Average Temperature in Ireland in September

The average high temperatures in Ireland in September can rise to a mild 13°C, while the average lows tend to hover around 9°C. As it gets closer to October, the temperatures will start to fall further.

Average Temperature in Ireland in September
Photo by Gareth McCormack

What to Wear in Ireland in September

With the weather in Ireland being so changeable, it can be difficult to decide what to wear in Ireland in September, but there’s a simple solution – pack for every season.

There’s a joke (that’s heavily based on fact) that we can experience 4 seasons in one day in Ireland. 

That’s no lie.

Any time that someone asks me what to wear in Ireland in September, I’ll generally tell them that it depends on:

  1. The type of activities they have planned
  2. Where you’ll be staying

What to pack for Ireland in September

So, take the below advice with a pinch of salt. Realistically, if you pack smart, you’ll be fine. 

If you forget to bring something, just pick it up when you arrive. Here are some suggestions of what to pack:

Those on an active holiday

If you’re visiting Ireland for an active holiday, you’ll need:

  • Hiking boots/shoes
  • A warm, waterproof jacket
  • Waterproof trousers
  • Warm socks, gloves, and hat
  • Appropriate layers

Those on a city break

If you’re going to spend the majority of your time wandering around a city, bring:

  • A good jacket (ideally waterproof)
  • Woolly socks, woolly gloves, and, you guessed it, a woolly hat
  • Layers, e.g. a hoody, long-sleeved t-shirt, etc.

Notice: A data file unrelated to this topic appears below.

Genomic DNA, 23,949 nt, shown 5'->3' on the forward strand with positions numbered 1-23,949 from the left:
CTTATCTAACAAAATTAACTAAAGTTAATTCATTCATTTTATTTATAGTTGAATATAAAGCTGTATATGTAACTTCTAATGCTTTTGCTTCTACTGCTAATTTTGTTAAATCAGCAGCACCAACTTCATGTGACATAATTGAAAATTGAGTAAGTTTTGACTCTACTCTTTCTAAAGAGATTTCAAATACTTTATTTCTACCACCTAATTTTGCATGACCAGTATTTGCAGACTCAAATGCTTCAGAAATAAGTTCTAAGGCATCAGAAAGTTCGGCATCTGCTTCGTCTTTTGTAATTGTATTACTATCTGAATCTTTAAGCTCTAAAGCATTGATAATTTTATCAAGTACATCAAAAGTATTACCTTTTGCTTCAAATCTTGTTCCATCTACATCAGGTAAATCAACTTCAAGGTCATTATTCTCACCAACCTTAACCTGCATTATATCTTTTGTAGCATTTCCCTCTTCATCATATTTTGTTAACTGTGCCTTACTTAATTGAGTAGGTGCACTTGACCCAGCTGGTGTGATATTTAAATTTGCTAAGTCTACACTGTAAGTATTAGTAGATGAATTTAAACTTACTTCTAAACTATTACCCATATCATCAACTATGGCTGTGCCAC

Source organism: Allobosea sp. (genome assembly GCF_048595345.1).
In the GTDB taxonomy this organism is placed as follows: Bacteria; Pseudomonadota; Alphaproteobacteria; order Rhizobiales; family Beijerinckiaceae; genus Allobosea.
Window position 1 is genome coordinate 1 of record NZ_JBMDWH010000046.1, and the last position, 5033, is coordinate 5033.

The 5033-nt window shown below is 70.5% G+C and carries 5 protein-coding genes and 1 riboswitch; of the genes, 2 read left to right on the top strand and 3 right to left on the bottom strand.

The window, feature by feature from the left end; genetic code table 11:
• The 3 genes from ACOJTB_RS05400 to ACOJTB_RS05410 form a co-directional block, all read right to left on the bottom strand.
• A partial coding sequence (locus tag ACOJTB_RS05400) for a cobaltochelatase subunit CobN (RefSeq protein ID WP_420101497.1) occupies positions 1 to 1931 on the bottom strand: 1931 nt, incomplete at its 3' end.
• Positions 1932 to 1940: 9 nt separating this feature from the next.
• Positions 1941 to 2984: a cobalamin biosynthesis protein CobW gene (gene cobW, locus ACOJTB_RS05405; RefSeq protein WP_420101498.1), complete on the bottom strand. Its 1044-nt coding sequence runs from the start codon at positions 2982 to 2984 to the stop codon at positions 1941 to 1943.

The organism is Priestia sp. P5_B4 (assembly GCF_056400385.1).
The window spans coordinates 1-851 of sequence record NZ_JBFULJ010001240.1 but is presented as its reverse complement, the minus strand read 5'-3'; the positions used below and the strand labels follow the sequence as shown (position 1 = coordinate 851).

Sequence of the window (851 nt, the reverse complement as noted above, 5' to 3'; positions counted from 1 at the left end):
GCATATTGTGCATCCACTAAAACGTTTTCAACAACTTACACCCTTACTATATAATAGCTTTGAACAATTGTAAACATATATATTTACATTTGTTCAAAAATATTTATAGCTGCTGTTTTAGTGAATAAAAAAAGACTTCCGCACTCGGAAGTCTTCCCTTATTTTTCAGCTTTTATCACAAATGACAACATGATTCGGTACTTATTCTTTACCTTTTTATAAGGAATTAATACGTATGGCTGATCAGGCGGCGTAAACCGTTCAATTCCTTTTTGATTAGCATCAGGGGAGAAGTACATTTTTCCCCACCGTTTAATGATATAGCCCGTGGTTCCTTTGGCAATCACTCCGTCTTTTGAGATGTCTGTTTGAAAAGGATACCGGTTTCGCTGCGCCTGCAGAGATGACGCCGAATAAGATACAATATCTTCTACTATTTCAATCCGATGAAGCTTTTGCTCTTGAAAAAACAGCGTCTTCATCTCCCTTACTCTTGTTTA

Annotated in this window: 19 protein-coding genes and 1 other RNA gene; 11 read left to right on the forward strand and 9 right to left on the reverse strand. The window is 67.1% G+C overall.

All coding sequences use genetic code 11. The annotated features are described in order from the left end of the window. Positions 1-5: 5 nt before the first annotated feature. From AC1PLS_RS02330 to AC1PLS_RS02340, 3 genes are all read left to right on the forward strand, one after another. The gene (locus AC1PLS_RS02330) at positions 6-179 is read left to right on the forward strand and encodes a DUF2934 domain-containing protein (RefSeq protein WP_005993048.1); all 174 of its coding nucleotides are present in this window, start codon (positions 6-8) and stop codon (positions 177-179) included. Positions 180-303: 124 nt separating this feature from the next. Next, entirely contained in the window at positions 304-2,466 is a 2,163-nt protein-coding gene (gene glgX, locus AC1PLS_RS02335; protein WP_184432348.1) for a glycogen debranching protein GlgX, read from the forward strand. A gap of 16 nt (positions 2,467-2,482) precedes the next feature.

The Cliffs at Benwee Head
Photo by Gareth McCormack

Things to do in Ireland in September 2020

  • Visit the fEast Cork food festival
  • Take a spin out to the Clarenbridge Oyster Festival
  • try the Festival of Food on Dublin’s Airfield Estate
  • Make your belly happy at a Taste of West Cork
  • If the weather’s fine, head for a long walk or hike 
  • If it’s manky, explore museums and indoor attractions

There’s no end to the number of things that you can do in September. The days are still reasonably long, so you’ll have plenty of time to explore.

That being said, here are a handful of suggestions to give you a bit of inspiration:

Events in September

There are a heap of different events that take place in Ireland in September. Food festivals take place most weeks during December in many of the counties of Ireland

The fEast Cork food festival is a week-long festival held at various locations throughout East Cork, with everything from guest chefs, cooking demonstrations and the all-important food tastings.

The Clarenbridge Oyster Festival is another one. This event is held in Galway around mid-September. If you’re a fan of shellfish, you might want to repeat the experience at the Cork Oyster and Seafood Festival or the Galway International Oyster and Seafood Festival later in the month.

If oysters fail to tickle your fancy, try the Festival of Food on Dublin’s Airfield Estate. You’ll be able to get stuck into street food from five different continents. 

Road trips galore

This site is dedicated to road trips. And there’s PLENTY to choose from in Ireland.

The only factor that really comes into play when planning a road trip is how much time you’re here for. We’ve built this site on detailed guides to exploring Ireland.

Here are some are the most popular ones for you to use to plan your trip:

clonmacnoise round tower
Photo by Liam Murphy

Wrapping it up: Is September in Ireland a bad idea?

I’d genuinely have no reservations about recommending that you visit Ireland in September.

It’s shoulder season, the temperatures should be OK and the crowds will be a little less. Yes, the weather could go against you, but that can be the case with any month in Ireland.

Howaya! Thanks for visiting the Irish road trip! This site exists to inspire and guide you on an Irish adventure that’ll give birth to a lifetime of memories (sounds very arsey altogether, I know!) You'll find everything from things to do in Ireland to where to stay in Ireland (unique and unusual places) if you have a nosey around!